- At least 150 minutes/week of moderate physical activity or at least 75 minutes/week of vigorous intensity aerobic exercise.
- Resistance training two or more days per week.
- 5,000-10,000 steps per day.
A recent study by Jakcic, et al.5 demonstrated that individuals who exercise >= 200 minutes/week had greater 18-month weight losses, suggesting that a higher level of physical activity appears to be particularly important for long-term weight loss and maintenance.
Diet. There is no single diet plan that works for all. Recommendations are to use a diet program that works for the individual and is sustainable as a long-term lifestyle intervention. Some types of recommended diet plans are:
- Very Low Calorie Diet (VL CD), < 800 kcal/day, which usually involves meal replacements and close monitoring in a comprehensive weight-loss center.
- Low calorie diet, which is is 900 to 1500 kcal.
- Mediterranean diet, which focuses on consuming primarily vegetables, fruits, legumes, nuts, beans, cereals, grains, fish, and unsaturated fats such as olive oil, with a reduced emphasis on meat and dairy foods.
- Low glycemic diet, which emphasizes eating low glycemic index (GI) foods such as complex carbohydrates like brown rice and lentils instead of refined carbs like pasta or processed, sugary foods.
- Low-fat diet, which has less than 30% of fat.
- Low carbohydrate diet simply means less than 20 g of carbs and greater than 30% protein. This diet also referred to ketogenic diet has been shown to be effective in weight loss as well as glycemic control.
A study in 2008 published in The New England Journal of Medicine6 showed long-term sustainability and compliance being the major setback.
More recently, intermittent fasting as a diet tool is gaining popularity. There is good scientific evidence of circadian rhythm fasting when combined with healthy diet and lifestyle. The focus is on when you eat and not what you eat.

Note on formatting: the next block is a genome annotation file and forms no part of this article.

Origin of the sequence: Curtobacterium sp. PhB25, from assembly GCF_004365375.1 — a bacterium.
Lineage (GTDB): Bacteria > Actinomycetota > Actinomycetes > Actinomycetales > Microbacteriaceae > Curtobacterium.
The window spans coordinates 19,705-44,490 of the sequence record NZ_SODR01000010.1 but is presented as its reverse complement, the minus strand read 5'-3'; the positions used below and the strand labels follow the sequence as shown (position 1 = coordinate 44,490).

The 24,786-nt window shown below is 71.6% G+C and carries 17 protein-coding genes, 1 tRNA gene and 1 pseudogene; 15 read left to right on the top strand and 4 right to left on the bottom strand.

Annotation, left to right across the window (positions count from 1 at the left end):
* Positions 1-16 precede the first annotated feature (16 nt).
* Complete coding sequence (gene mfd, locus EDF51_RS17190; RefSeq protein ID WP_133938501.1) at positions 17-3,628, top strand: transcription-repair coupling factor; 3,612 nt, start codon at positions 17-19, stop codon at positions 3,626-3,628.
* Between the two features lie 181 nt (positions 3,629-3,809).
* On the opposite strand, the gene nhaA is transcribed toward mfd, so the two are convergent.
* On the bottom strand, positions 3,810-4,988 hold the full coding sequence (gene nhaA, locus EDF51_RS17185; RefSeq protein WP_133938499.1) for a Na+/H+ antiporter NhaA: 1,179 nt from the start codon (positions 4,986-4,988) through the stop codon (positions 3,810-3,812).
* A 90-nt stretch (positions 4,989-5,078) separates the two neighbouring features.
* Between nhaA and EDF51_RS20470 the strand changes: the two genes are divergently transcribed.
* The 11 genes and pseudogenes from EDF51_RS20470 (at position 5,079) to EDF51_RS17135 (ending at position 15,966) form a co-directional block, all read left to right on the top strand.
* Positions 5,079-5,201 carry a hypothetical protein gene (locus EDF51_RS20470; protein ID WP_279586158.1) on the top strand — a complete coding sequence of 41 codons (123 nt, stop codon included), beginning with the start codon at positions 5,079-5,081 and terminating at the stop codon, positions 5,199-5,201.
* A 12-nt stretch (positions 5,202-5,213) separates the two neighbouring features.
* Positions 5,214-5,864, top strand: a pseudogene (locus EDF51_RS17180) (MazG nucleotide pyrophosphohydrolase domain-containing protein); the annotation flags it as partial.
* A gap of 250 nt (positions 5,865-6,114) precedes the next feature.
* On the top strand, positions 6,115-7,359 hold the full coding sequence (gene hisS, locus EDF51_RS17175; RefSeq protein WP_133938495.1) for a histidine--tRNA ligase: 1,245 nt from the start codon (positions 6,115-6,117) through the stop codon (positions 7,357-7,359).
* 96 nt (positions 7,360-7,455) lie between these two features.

There are different models that have been studied: 5:2 (2 days of eating less than 800 cal); the alternate day fasting model; and the most commonly used time-restricted diet, where one eats for only 8 hours in a day. A recent study published in JAMA6 noted no difference in results in A1c levels, fat mass and total weight lost in one year among individuals following an intermittent fasting diet compared to other calorie restricted diets. But this is another diet plan that can be individualized to the need of the patient and might have better compliance than the keto diets. Perhaps the most intriguing but least researched benefit of intermittent fasting lies in the brain health14.
Pharmacotherapy: A Promising Future
Although dietary and lifestyle measures remain the fundamental focus for the fight against obesity, it is important to recognize early on in the process the non-responders to lifestyle interventions. When these measures do not yield favorable results, then pharmacological or surgical interventions are required.
Anti-obesity medications (AOMs) are indicated in all patients with a BMI greater than 30 or a BMI greater than 27-29.9 with other comorbidities. Medications, however, should only be used as an adjunct to lifestyle interventions and behavioral modifications. Their efficacy is determined by an expected weight loss goal of 5% at 3 months.
Obesity is a chronic disease. If and when medications are used, the treatment should be continued to attain the desired weight and to maintain it.
Several stimulant-type medications have been approved for decades for short-term use of less than 12 weeks. Phentermine (Lomaira, Adipex-P)is a sympathomimetic drug that suppresses appetite. It was initially approved in 1959 and traditionally dosed as 15 mg, 30 mg and 37.5 mg. In 2016, Lomaira 8mg, a short-acting phentermine, was approved by the Food and Drug Administration (FDA). One can take Lomaira before each meal; therefore, it is ideal for those dangerous early-evening cravings.
Orlistat (Xenical, Alli) was approved in 1999 as a pancreatic lipase inhibitor that reduces the absorption of ingested fat. Now it is approved for over-the-counter use at half the dose branded as Alli. The XENDOS trial7 showed that orlistat plus intensive behavior counseling led to twice the weight loss achieved in the placebo group.